10 Golfers to Consider at the British Open

As work schedules go, Tiger Woods has got it good. It has been a memorable year, just not a busy one, for Woods, who is taking a lot of time off from golf. Basically, he’s just showing up to play majors.

But after a dramatic win at the Masters in April, Tiger turned in no-show performances in the next two majors, missing the cut at the PGA Championship and posing no threat at the U.S. Open.

Brooks Koepka has surpassed Woods as golf’s premier big-game player. In the past nine majors Koepka has played, he won four times. It’s the most dominant stretch for any player since Woods won six of the 12 majors staged from 2000 to 2002. Koepka has recorded a PGA win and two runner-up finishes on this year’s major tour, which concludes with the British Open at Royal Portrush in Northern Ireland.

As easy as it is to make a case for Koepka, betting the favorite in a golf tournament is a tough way to make a living, and that should hold true this week.

“There’s no question this major is the most wide open,” William Hill sportsbook director Nick Bogdanovich said.

An unfamiliar links course brings more European players into the picture, making the field of 156 especially challenging to handicap. Although a few strange names are sure to surface on the British leaderboard, most bettors prefer familiar faces. Koepka and Rory McIlory are the 8/1 co-favorites at William Hill, and Bogdanovich said McIlroy is the ticket count and money leader by a significant margin. Koepka’s odds have drifted to 10/1 at the Westgate SuperBook.

A compelling case can be made for McIlroy, who has home-course advantage in Northern Ireland. He set the Royal Portrush course record as a teenager. McIlroy is a four-time major champion, and his recent form is strong with two wins this year, but he has not won a major since 2014.

“Rory will be talked about as the pre-tournament favorite all week and he’ll need to keep that noise out of his head,” Westgate golf oddsmaker Jeff Sherman said. “Will he put too much pressure on himself? That’s my only concern.”

Woods has not played in a tournament since he made no waves at the U.S. Open at Pebble Beach. When he took a month off before the PGA, he was a bust at Bethpage Black, where the course setup favored long and straight drivers. This week, iron play and scrambling will be most important, so Tiger’s chances to contend are improved. His 20/1 price at the Westgate is intriguing, but pass.

Koepka and McIlroy cannot be counted out — Koepka’s caddie, Ricky Elliott, is from Portrush and his knowledge will be an advantage. But it’s wise to look for longer shots this week, so watch these other 10 players and consider following a few with your money (Westgate odds):

Dustin Johnson (10/1):

At times, Johnson appears to be the most talented player in the world, which is also why he’s an enigma. He’s too talented to own only one career major win. DJ tied for second at the Masters and was second to Koepka in the PGA at Bethpage, so he’s playing well enough to win another one and his William Hill odds of 15/1 offer decent value.

Jon Rahm (16/1):

The hot-headed Spaniard fired a final-round 62 to win the Irish Open two weeks ago, causing an odds adjustment from 25/1. Sherman is touting Rahm, who also is the top pick by VSiN golf analysts Brady Kannon and Wes Reynolds. As always, shop around. Circa Sports offers Rahm at 20/1. “Rahm is a great links player and he’s had success in Ireland before,” Kannon said, “Why not again?”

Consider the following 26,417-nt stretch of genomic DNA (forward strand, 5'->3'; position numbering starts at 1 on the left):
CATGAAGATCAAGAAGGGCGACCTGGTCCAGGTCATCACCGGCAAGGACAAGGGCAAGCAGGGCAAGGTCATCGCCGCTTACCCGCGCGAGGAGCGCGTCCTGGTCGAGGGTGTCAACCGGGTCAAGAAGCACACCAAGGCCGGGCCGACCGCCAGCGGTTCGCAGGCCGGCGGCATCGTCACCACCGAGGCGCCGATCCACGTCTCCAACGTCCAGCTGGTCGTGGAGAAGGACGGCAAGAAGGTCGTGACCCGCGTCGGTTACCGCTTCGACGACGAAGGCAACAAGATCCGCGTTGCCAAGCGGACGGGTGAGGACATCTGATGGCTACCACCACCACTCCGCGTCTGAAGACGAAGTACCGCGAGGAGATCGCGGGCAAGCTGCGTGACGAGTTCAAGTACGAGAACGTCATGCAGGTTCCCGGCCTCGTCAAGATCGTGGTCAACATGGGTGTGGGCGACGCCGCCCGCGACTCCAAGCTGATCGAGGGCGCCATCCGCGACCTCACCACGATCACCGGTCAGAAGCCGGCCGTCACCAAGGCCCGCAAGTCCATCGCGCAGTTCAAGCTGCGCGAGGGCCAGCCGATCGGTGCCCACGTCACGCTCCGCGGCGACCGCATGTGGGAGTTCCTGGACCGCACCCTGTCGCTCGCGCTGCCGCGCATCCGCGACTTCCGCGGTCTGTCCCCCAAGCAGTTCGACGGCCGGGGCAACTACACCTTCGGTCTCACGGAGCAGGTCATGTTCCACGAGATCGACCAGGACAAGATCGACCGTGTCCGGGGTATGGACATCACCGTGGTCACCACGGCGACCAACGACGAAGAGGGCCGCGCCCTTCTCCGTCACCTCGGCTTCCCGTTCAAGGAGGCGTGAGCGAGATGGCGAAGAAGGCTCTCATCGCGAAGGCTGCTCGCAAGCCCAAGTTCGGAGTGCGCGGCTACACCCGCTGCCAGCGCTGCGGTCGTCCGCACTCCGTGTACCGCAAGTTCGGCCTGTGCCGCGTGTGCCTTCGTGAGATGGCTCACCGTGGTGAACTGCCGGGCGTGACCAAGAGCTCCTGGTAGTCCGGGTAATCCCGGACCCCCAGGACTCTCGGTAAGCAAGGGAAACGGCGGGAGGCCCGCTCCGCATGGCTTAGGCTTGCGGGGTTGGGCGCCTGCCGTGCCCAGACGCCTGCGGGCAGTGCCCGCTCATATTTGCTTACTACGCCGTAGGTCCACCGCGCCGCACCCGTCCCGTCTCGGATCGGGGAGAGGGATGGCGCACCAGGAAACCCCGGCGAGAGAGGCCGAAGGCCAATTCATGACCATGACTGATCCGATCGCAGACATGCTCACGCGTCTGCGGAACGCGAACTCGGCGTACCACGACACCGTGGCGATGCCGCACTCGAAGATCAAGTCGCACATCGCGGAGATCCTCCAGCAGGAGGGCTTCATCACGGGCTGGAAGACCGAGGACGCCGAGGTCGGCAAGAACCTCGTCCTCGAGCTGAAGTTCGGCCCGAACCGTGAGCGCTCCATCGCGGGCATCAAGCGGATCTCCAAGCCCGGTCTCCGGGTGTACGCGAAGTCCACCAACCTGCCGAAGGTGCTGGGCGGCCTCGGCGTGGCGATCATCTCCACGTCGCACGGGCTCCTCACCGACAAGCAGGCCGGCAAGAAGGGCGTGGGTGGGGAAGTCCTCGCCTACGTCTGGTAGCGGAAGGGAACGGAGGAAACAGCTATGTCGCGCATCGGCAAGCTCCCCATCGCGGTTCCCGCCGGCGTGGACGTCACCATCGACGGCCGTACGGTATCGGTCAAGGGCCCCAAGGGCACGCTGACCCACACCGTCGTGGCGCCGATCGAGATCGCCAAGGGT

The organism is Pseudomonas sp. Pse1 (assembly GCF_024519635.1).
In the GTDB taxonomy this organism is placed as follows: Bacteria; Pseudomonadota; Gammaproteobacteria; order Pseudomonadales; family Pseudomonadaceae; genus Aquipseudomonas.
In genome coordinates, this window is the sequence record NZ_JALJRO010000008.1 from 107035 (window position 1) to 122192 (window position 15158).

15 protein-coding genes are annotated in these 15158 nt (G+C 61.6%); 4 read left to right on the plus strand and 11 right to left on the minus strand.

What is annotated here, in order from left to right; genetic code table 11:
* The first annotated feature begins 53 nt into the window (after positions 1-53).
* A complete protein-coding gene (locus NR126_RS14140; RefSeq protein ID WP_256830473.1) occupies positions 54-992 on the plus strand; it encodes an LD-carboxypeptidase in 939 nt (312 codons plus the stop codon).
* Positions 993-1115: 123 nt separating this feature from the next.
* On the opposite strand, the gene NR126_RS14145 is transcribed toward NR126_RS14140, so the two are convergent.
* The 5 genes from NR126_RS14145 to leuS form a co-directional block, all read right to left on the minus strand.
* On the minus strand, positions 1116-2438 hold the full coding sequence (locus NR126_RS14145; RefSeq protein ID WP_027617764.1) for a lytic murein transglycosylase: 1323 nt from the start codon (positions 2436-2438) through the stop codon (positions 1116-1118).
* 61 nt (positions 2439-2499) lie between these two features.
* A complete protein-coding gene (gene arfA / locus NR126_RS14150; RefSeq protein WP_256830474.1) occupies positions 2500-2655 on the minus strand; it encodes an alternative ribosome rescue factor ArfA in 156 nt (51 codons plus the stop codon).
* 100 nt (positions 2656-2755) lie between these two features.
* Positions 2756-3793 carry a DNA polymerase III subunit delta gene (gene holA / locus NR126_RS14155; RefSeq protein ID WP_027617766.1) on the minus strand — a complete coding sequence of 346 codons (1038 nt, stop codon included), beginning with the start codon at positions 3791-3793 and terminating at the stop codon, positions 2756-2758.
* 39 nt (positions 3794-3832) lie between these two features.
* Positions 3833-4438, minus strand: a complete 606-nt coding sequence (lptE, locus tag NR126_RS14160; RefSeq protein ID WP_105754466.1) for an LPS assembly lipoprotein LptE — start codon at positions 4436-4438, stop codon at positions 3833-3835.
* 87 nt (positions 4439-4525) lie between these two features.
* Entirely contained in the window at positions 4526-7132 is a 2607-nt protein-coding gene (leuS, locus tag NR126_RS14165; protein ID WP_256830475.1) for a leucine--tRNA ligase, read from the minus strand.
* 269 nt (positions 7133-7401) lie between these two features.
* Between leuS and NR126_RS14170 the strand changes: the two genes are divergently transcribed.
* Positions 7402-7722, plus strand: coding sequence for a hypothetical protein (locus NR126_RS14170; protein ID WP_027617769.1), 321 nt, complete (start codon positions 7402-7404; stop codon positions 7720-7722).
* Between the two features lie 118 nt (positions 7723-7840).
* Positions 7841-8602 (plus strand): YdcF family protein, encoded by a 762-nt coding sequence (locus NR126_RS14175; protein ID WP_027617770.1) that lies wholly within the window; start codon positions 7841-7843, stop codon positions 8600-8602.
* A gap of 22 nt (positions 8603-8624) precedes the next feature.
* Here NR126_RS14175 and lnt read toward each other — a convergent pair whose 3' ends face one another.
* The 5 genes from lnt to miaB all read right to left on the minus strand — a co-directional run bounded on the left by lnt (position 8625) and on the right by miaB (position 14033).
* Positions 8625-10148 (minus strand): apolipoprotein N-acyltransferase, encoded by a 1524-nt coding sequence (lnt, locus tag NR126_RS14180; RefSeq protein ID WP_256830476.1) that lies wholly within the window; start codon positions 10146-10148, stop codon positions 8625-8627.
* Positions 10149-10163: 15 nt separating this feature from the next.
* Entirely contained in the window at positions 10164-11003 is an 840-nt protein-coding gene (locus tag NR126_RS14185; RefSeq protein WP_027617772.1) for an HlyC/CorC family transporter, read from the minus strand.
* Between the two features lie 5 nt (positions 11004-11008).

Justin Rose (20/1):

All of the hype surrounding McIlroy is leaving Rose, who tied for third at the U.S. Open, under the radar this week. Recently the world’s No. 1-ranked player, he’s got the iron play and putting game to handle this links course.

Xander Schauffele (20/1):

The four-way tie for third at Pebble Beach included Rahm, Rose and Schauffele, who has been knocking on the door. He has four Top 5s in 10 major starts. He’s got far more moxie than Rickie Fowler, and the 25-year-old should be a major winner soon.

Adam Scott (30/1):

Putting is his only real problem. If he can sink some clutch putts, Scott should contend on a course that fits his game. His long and short irons have been phenomenal this year. The Australian is as talented as DJ but also is stuck on one major win. Scott is worth a shot, especially at Circa’s odds of 40/1.

Henrik Stenson (30/1):

A straight shooter who stays out of trouble with precision irons, Stenson is tuned up after tying for fourth in the Scottish Open. He won the British in 2016 at Royal Troon.

Louis Oosthuizen (35/1):

Nothing is sexy about this pick, but Oosthuizen has a knack for finding the leaderboard and claims nine career European Tour wins. He won the British in 2010 and has runner-up finishes in all four majors.

Matt Kuchar (40/1):

Here’s a cheap tip — Kuchar is a better bet in head-to-head matchups than on the futures board. He often contends but rarely closes the deal, with his runner-up British finish in 2017 serving as the prime example. His putter is hot and, like Stenson, he was in the hunt at the Scottish Open. Kuchar is an attractive 50/1 at Circa. “Kuchar has quietly had a great year,” Reynolds said.

Graeme McDowell (50/1):

Royal Portrush is McDowell’s home course and he has played it hundreds of times. That fact alone makes him a worthwhile play at long odds — 90/1 at Circa.

Matt Wallace (50/1):

Sherman said he took 60/1 odds on Wallace, who’s also being touted by several sharp bettors. The 29-year-old from England has three recent European Tour wins. He tied for third at Bethpage and tied for 12th at Pebble Beach this year.

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